Epson Home Cinema 8350 Remote Control
I'm very pleased with this Epson remote. It's rather familiar, it's the same one as Epson has been using for several projectors we've reviewed the last 2+ years.
One of the best things about the Epson remote control is that the range of the remote is very good. In my larger home theater, this remote has no problem bouncing off the screen to work, which is about a 26 foot range. Believe it or not, over half the projectors I review can't handle that much of a distance with a bounce off of screen or wall, forcing me to point the remote behind me. Thank you Epson.
From the top: On the left side is a large round power button, and to its right, a small button for turning on the backlight. Next comes three rows of two buttons, one for each of the six sources. Below them, are the menu controls the four arrow keys in a circular layout, with an Enter button in the center. Above to the left and right are the Default and the Escape buttons. Directly below the arrow keys a large Menu button, all by itself.
That takes you to the bottom four rows of two buttons provide direct access to popular menus including user Memory, color controls, Gamma, Color Mode, Aspec ratio, and Sharpness. There's also a test pattern button and one to blank the screen. Which they made the only darker button, I guess, to make its function obvious.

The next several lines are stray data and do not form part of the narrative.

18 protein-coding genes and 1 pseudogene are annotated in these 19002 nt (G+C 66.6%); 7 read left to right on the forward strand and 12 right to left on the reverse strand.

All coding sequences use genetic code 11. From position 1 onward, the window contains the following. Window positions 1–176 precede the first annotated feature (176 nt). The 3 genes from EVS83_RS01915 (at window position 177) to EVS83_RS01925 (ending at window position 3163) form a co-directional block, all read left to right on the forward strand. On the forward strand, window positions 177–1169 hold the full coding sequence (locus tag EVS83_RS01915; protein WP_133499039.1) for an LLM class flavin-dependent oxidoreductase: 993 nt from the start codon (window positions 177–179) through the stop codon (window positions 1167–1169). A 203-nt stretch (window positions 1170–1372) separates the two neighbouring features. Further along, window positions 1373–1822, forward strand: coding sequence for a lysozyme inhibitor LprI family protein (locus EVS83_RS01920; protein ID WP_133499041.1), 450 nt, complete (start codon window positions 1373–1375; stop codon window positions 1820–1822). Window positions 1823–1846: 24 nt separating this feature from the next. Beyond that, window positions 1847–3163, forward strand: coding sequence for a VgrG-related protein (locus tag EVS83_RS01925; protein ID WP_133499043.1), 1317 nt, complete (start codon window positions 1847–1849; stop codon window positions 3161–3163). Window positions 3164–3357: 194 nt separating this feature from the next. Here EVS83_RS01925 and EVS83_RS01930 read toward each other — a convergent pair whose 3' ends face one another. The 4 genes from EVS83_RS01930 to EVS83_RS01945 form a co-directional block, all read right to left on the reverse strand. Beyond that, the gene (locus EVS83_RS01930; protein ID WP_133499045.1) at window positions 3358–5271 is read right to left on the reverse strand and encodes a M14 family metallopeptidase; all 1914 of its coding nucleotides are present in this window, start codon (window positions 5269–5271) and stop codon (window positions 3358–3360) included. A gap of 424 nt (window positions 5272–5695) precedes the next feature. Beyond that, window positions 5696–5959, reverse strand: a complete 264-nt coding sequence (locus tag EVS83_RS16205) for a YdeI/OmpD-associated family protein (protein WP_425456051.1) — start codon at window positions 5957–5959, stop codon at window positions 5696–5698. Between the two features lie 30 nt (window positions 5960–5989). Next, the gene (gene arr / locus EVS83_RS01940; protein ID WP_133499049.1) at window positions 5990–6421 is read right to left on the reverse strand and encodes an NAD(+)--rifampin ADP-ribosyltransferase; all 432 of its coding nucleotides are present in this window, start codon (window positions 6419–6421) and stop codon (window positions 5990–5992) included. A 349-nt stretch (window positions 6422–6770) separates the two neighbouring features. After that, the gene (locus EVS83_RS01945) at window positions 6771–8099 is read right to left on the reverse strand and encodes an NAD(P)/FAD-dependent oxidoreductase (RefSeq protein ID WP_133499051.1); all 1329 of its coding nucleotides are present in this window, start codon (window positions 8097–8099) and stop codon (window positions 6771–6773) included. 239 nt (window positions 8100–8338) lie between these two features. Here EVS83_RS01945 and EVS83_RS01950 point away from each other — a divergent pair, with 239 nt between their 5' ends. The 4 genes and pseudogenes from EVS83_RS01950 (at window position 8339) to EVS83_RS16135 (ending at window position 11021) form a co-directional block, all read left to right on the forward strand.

Epson Home Cinema 8350 Lens Throw
Epson's 2.1:1 zoom ratio is the same as the older Home Cinema 6100 and the 6500UB. That's a little more than most LCD and LCoS projectors, and a lot more than the under $5000 DLP projectors. The Epson's zoom range is 2.1:1 - a lot more than most projectors and even those closest, with 2:1 zooms can't quite match it, so it can be placed closer than just about any other projector, and it can be placed further away (slightly) as well.
For filling a 100 inch diagonal, 16:9 aspect ratio screen, the projector - measured from the front of the lens to the screen - can be as close as 9.8 feet or as far back as 20.9 feet. You can calculate distances for other screen sizes, by starting with those numbers.
This Epson has plenty of lens shift too! For that same 100 inch screen, the Epson can be placed, (normal or inverted), anywhere from 22.7 inches above the top of the screen surface, all the way down to 22.7 inches below the bottom of the screen surface. That is measured from the center of the lens. There is also a good amount of horizontal lens shift. Using horizontal lens shift will partially limit the range of the vertical lens shift (and vice versa).
The combination of the wide range zoom lens, and excellent lens shift, makes ceiling mounting, or shelf mounting practical, in almost any room situattion.
The Epson Home Cinema 8350 does not support an anamorphic lens. Epson reserves that feature for the more expensive Pro Cinema 9350, and the Home Cinema 8700UB. The Home Cinema 8700UB has only one anamorphic mode. That means a sled is needed to move the lens in and out of the light path. There's also the Pro Cinema 9700UB, which does not need a sled to work with the anamorphic lens, as it has a "squeeze" anamorphic mode, saving the hefty cost of a motorized sled.